Identifying Mandated Reporting Situations



Welcome to the Family Program e-learning lesson on identifying mandated reporting situations. The five types of critical situations that need to be addressed and reported on as ethical responsibility are domestic violence, child abuse and neglect, abuse or neglect of a vulnerable adult, danger to self, and danger to others. Identifying each type of crisis, as well as understanding your responsibility in each, can be quite challenging. By having clear definitions of what constitutes risk, Family Program staff members can help develop greater confidence in their ability to respond effectively. At the end of this lesson you will be able to identify specific behaviors that constitute the five types of crisis situations to be responded to, recognize the responsibility and limits of responsibility in dealing with crises, and recall the importance of supervision, consultation, or peer support in managing crises.

Laws for mandated reporting situations vary by state.

Each state determines the types of professionals who are mandated by law to report abuse. However, many states have a broad rule requiring everyone to report suspicions of abuse. It will be important to familiarize yourself with the unique differences that exist in your state’s laws. A good resource is the Child Welfare Information Gateway. You can use this searchable database to find the rules in your state. In addition, the website provides the resources you will need to access in case of each type of crisis. Having these phone numbers readily available is important to your job.

Family Program staff members have clear requirements for reporting.

It is a challenge for even seasoned professionals to deal with responding to these types of crisis situations. Seasoned professionals commonly consult with a peer or a supervisor about the situation. This provides additional support and increases confidence in the action that must be taken. A common challenge that reporters deal with is thinking that they must have certainty about a situation before they respond. The law only requires that you have a reasonable suspicion of abuse or neglect. Other professionals, including child protection workers, police, and mental health professionals, are tasked with determining the best course of action. This is not the responsibility of the Family Program staff member. It is easy to forget this and to feel that you have to fix the problem or have absolute certainty about the occurrence of abuse. Another challenge reporters experience is the fear that reporting will destroy the relationship previously established with the family. While it is an option to make the report anonymously, oftentimes at least one family member will respond with relief that a serious situation is finally being addressed.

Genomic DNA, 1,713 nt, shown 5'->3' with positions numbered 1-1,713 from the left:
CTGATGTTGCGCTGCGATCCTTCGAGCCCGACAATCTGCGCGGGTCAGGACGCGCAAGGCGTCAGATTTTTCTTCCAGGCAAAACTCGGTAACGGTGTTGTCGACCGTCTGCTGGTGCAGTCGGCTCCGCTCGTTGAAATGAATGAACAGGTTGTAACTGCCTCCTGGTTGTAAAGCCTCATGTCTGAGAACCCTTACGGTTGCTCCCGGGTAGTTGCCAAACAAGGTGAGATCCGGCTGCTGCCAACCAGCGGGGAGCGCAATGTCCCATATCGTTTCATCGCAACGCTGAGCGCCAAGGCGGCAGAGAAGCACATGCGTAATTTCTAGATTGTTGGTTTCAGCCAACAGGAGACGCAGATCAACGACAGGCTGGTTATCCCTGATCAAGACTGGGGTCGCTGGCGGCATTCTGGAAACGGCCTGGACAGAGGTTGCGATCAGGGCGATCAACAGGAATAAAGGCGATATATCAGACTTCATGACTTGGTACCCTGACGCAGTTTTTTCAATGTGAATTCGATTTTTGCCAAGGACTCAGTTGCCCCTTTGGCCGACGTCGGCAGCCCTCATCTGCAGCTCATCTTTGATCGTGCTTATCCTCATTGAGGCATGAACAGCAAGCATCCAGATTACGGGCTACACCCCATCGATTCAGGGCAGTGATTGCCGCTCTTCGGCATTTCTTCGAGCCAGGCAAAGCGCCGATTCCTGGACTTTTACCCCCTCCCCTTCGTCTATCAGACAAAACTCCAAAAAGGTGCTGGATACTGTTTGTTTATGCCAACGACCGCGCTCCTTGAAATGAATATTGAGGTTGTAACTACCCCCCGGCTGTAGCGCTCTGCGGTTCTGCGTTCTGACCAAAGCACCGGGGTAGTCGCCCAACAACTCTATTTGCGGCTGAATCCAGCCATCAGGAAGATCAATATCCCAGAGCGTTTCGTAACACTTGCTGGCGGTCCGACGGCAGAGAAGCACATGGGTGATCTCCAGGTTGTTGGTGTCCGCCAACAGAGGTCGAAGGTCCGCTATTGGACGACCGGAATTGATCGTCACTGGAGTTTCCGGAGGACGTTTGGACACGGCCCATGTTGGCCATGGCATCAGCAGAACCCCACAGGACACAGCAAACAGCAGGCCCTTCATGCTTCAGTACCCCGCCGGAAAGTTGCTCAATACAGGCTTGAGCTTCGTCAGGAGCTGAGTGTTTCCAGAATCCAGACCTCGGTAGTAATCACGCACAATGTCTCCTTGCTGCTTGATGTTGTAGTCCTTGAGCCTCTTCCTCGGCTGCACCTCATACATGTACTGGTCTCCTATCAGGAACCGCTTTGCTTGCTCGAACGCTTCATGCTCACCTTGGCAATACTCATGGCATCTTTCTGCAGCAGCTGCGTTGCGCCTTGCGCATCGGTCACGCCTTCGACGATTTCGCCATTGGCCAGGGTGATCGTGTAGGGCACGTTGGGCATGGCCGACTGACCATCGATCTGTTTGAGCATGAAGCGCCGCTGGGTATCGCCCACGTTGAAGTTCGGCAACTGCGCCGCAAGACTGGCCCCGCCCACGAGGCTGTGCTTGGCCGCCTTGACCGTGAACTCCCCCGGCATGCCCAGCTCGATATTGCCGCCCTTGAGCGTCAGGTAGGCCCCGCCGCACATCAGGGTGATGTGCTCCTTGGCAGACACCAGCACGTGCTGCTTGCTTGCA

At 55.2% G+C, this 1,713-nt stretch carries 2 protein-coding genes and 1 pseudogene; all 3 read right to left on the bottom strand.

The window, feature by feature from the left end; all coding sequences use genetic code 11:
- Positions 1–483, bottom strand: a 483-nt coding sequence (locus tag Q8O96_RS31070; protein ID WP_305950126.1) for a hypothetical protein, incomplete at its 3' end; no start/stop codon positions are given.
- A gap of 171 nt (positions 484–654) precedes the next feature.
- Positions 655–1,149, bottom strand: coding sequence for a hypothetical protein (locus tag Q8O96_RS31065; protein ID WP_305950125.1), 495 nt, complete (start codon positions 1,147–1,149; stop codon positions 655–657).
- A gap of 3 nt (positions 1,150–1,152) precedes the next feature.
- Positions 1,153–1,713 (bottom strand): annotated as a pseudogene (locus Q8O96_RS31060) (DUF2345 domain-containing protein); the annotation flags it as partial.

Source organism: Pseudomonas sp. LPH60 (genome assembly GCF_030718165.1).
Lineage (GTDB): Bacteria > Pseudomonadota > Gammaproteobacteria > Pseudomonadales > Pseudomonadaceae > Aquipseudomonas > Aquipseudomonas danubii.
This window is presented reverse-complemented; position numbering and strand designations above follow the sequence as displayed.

CHAPTER 1: Types of Crisis

It can be difficult to determine certain forms of abuse. After all, what one person sees as normal child disciplinary practices, another person might experience as child abuse. This can be an understandable source of anxiety for those responsible for reporting abusive situations. The best thing to do is gain an in-depth knowledge of your state’s requirements. When you have a good sense of the law, you will be more confident in interpreting complex situations that appear to involve abusive behavior. This chapter includes general requirements to follow for each type of crisis situation you may encounter.

Child abuse and neglect puts a minor’s safety at risk.

Child abuse and neglect is any action or failure to respond to situations which result in physical or emotional harm of a child under the age of eighteen on the part of the parent or caregiver which puts the child’s safety in imminent risk. Child abuse and neglect can also involve sexual abuse or the exploitation of a child under the age of eighteen.

Domestic abuse involves physical or emotional mistreatment of a domestic partner.

Domestic abuse can be both physical and emotional. Examples include hitting, shoving, pulling hair, kicking, and destruction of property. Emotional abuse includes put-downs, having sudden outbursts of anger or rage, accusations of cheating, controlling the relationship, refusing access to financial needs, and forcing a partner to have sex.

Danger to self occurs when an individual threatens his or her own well-being.

When a person makes suicidal statements ranging from thoughts of hurting himself/herself to having a clear plan to die by suicide, he/she will need to be evaluated by a trained mental health professional.